About the work:
As the scaldic meter would merge with rhyme, an age of olympic virtuosity in poetry started in Iceland. Meters that can go backwards and forwards, where a whole couplet rhymes with the next one entirely - all this and much more, keeping a strict number of syllables and meanwhile adhering to strict rules of alliterations.
Every variant of every meter has a name and a style. Music, poetry and storytelling were one and the same. Various significant poets would write a Háttatal or a Háttalykill or in latin: Clavis Metrica. A clavis metrica would usually consist of a catalog of meters with poems written by the author. They teach and explain each meter but also display the poet's virtuosity.
Despite the elaborate and somewhat strict rules of these types of poetic meters the musical rhythm can be very fleeting and elastic in performance. The clear patterns of color and emphasis generated by the rules of the meter make for a flexible canvas for live performance as the meter can withstand a lot of variation as regards to rhythm and melody and still be recognizable by the trained poetic ear.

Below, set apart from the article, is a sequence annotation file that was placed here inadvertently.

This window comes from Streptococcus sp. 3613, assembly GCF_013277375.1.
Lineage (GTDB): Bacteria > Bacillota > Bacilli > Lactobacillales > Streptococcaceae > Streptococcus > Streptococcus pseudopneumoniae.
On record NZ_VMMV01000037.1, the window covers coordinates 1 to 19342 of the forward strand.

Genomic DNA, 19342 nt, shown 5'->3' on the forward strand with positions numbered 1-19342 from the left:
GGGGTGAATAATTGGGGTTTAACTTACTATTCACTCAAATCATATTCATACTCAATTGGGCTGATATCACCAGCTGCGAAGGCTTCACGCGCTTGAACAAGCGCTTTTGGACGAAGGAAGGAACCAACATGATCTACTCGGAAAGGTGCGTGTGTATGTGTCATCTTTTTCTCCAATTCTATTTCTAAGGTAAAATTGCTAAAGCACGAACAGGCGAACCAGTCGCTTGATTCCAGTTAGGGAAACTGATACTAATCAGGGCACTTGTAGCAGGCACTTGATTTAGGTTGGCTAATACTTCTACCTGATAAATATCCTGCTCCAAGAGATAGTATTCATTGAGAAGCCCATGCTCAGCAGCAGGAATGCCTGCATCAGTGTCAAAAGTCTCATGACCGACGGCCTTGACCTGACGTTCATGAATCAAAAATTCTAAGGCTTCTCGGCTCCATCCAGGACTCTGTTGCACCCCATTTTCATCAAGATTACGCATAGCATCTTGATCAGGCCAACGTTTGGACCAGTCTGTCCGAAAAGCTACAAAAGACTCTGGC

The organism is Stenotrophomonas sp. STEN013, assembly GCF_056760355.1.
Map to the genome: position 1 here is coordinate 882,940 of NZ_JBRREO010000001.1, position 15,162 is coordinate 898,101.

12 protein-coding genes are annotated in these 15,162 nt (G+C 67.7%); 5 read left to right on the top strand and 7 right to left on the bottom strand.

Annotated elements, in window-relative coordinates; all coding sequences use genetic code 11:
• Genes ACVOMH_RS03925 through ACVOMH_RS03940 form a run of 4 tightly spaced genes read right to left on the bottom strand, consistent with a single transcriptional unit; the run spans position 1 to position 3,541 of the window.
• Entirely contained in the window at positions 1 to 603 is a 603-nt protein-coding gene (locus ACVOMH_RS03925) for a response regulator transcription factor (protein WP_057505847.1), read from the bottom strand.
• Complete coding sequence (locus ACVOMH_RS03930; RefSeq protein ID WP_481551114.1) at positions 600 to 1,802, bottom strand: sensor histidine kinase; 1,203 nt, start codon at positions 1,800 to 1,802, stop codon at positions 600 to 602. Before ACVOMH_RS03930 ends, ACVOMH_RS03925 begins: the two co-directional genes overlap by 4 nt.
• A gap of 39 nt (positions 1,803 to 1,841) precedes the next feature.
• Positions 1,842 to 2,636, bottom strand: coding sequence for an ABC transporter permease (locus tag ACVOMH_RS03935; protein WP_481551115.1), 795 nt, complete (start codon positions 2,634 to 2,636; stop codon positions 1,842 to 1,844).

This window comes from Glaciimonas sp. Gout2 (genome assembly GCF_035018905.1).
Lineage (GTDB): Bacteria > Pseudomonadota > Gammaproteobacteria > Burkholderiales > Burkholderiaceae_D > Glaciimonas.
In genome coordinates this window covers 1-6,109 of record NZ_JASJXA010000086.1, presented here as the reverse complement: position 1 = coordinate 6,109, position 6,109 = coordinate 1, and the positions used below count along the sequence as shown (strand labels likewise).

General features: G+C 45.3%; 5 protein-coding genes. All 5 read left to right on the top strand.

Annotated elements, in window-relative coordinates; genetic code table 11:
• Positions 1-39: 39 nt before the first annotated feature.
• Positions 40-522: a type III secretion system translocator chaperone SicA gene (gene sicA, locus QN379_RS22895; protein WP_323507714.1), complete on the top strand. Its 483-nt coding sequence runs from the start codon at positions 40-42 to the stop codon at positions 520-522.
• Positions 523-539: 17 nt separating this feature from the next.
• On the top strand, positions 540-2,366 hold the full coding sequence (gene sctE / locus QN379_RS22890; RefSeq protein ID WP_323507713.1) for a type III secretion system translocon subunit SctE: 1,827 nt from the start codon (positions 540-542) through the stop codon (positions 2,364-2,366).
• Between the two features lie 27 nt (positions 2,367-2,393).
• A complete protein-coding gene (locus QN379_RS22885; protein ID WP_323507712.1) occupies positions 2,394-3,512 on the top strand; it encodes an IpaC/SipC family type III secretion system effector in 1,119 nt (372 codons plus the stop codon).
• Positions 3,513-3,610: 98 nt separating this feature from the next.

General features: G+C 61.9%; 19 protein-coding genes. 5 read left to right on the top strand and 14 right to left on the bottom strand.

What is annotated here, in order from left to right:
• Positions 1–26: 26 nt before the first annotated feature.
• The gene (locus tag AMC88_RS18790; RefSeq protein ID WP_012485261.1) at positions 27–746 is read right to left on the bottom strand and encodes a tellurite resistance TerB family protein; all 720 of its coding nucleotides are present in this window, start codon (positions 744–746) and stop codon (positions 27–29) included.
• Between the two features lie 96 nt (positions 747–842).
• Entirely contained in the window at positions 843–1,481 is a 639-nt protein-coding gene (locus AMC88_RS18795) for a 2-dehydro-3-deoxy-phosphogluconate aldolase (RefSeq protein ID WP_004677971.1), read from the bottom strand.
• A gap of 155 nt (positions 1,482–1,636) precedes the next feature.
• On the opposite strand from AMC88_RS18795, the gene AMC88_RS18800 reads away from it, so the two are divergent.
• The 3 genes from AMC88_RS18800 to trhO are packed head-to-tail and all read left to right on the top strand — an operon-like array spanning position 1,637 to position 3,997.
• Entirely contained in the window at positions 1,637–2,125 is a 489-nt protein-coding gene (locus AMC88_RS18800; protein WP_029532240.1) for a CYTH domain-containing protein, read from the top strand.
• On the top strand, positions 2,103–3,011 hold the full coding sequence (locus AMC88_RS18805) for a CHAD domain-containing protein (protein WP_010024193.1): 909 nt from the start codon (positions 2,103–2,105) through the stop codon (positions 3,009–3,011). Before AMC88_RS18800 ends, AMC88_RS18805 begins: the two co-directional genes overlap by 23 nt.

In the Clavis Metrica of Guðmundur Steinn Gunnarsson, the author follows in the footsteps of the poets of old. A string of poems with all the embellishments and variations is written for instruments only without any text. Various sounds made by instruments signify different vowels and consonants, emphasis and articulation. Out comes a long rosary of many beads with each being only slightly different than the previous one.
The composition of the piece was generously supported by the Artist Salary Fund of Iceland Ministry of Culture and Education. The piece is dedicated to Ensemble Adapter, Svend Nielsen and Atli Ingólfsson.